Preparing for your studies
Here’s a checklist for you to make sure you’re ready for the start of your course.
Apart from waiting for exam results, check whether you need to do anything else to get your place.
Your university, college, or conservatoire might have given you further requirements, like health or financial requirements, Disclosure and Barring Service (DBS) or Protection of Vulnerable Groups (PVG) checks, or proof of your qualifications.
If you have a student loan or funding, check that all the details are sorted. Before you can be paid your first loan/grant instalment make sure:
- you've submitted your application and all the correct supporting evidence
- your bank details are correct on your application – check your online account
- you've signed and returned your declaration form
- you've registered at your course provider
- your course provider has confirmed your attendance to the Student Loans Company (SLC)
- you’ve allowed a few working days for the funds to be paid into your bank account
Go to our money management area for advice on banking, budgeting, debts, and part-time employment that your course provider may be able to help with.
Many students choose to open a student account with a bank or building society – these are tailored to your needs, and sometimes come with freebies!
Going through Clearing could affect how much student finance you can get – find out what you need to do now.
We've been working with the National Extension College (NEC) to produce a set of study skills guides to help you with higher education study.
If you’re going somewhere new, make sure you’ve got somewhere to live, and think ahead to insurance, bills, supplies, and a TV licence.
Contact your course provider if you need to arrange accommodation. Even if you’re waiting for exam results, it’s best to check where you could live if you do get the place.
If you’re moving away, you’ll need to plan your moving day and how you’re getting there, as well as what transport routes you might need to get to your campus.
Do you need to get any course materials or do any preparatory reading or research over the holidays?
It’s important to keep yourself safe wherever you are, but especially so when you’re somewhere new, like at university. Student houses are often brimming with the latest tech and gadgets, making them an easy target for criminals. Stay one step ahead and protect yourself and your stuff at all times! Here are ten top tips from the police for staying safe at uni:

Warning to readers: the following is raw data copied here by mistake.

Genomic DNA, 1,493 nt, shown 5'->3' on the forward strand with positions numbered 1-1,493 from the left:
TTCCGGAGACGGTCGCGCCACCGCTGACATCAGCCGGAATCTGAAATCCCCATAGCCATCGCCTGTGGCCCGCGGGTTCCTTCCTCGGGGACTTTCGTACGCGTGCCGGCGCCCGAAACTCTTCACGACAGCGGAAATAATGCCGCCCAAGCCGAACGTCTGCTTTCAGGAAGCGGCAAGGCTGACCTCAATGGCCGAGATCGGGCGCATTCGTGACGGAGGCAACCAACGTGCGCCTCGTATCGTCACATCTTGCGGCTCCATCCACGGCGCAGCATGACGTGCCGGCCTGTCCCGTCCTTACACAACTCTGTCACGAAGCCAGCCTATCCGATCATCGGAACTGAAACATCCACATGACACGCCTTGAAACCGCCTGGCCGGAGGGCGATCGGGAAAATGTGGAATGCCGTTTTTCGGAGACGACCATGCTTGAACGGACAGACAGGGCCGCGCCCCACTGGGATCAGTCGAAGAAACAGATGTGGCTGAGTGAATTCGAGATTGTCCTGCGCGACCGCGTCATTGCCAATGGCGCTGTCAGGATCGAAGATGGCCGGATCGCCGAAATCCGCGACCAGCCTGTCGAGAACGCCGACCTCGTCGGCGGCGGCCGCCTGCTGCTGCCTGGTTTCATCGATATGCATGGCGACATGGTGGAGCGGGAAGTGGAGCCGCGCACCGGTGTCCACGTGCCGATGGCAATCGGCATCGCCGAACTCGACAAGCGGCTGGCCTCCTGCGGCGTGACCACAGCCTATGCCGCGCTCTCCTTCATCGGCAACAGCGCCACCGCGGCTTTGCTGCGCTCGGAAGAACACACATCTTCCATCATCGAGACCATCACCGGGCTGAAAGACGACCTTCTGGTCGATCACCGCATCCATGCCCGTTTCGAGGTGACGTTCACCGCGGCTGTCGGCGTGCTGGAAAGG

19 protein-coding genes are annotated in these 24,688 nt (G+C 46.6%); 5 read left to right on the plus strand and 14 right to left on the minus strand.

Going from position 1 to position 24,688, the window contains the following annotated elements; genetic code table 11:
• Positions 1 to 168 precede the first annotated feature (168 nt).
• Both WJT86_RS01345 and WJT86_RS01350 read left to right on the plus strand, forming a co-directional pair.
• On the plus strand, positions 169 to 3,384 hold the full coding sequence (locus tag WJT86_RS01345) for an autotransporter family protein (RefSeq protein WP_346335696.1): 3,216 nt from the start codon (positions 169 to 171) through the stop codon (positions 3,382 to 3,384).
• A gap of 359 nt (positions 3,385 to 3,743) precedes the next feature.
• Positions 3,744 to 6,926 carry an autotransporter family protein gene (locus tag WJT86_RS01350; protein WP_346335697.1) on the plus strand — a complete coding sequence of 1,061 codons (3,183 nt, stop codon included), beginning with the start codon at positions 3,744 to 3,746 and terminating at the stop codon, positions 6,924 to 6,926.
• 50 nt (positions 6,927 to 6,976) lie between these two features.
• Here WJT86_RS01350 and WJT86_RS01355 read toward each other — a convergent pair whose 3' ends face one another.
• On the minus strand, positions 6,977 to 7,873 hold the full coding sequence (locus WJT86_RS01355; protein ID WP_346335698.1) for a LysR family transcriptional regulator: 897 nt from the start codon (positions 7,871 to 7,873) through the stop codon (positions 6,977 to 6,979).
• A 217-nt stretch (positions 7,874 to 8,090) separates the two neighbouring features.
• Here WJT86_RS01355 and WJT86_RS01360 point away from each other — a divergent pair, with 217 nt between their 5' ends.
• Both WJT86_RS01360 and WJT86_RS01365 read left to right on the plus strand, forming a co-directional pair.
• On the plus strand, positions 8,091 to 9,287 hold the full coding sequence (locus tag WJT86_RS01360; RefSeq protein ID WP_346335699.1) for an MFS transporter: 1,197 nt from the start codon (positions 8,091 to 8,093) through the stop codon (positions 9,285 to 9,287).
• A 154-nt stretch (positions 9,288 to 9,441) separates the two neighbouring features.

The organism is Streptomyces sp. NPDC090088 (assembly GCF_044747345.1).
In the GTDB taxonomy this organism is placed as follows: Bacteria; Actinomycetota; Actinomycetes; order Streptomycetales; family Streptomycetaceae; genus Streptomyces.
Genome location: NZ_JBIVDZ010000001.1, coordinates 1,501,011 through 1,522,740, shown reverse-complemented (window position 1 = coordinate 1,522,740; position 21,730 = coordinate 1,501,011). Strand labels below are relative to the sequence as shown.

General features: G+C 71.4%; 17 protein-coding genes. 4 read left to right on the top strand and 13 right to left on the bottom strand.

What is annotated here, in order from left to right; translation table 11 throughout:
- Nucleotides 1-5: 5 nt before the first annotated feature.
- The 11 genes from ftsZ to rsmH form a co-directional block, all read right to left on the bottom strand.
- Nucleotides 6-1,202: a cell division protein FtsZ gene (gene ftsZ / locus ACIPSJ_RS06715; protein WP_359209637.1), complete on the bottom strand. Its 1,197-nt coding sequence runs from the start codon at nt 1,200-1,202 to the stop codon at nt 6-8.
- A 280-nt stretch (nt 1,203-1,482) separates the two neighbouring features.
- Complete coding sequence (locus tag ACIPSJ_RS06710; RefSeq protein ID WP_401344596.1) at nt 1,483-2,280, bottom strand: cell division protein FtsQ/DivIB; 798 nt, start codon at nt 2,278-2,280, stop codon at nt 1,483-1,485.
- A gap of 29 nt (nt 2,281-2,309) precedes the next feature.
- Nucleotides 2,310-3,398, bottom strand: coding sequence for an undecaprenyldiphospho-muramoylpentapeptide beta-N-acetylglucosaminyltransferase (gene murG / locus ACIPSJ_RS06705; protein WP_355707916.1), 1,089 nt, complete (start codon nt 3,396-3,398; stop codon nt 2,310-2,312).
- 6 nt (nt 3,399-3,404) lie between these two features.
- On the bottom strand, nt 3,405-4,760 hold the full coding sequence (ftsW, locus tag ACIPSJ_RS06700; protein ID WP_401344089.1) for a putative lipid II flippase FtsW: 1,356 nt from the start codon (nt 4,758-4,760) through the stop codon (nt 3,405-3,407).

- Make sure your doors and windows are always locked securely. Don’t let opportunist burglars get in!
- Leaving keys, phones, laptops, or any other gadgets out on display can be like an invitation to burglars, so keep them hidden away.
- Not expecting visitors? Don’t answer your door to anyone you don’t know or aren’t expecting!
- Keep a list and photos of your personal property, including serial numbers and descriptions. In most cases, insurance companies won’t pay out unless you can prove your claim, so sending them photos/precise descriptions of your stolen items will help. You can use an ultraviolet pen to mark your property – this is invisible to the naked eye, but can be detected with a special light.
- Always back up your personal data and uni work to a separate source, in case your laptop gets stolen, lost, or broken.
- Heading on a night out? Make sure everyone gets home safely and no-one is left by themselves.
- Each area of the UK has its own safety initiatives, and the police often visit campuses for you to talk to them about any safety concerns you might have.
- Think about your online presence and what other people can see about you. Set your privacy settings accordingly if you only want family and friends to see your posts. Visit www.getsafeonline.org for more guidance.
- Worried your housemate is struggling with drink or drugs? Take a look at www.talktofrank.com for advice.
- Spotted a crime in process? Call 999 straight away! Want to report a crime which has already happened? Call 101.
The different police forces across the UK will be able to provide you with specific advice about the area you’re living in and what they can do to help you. Find your neighbourhood.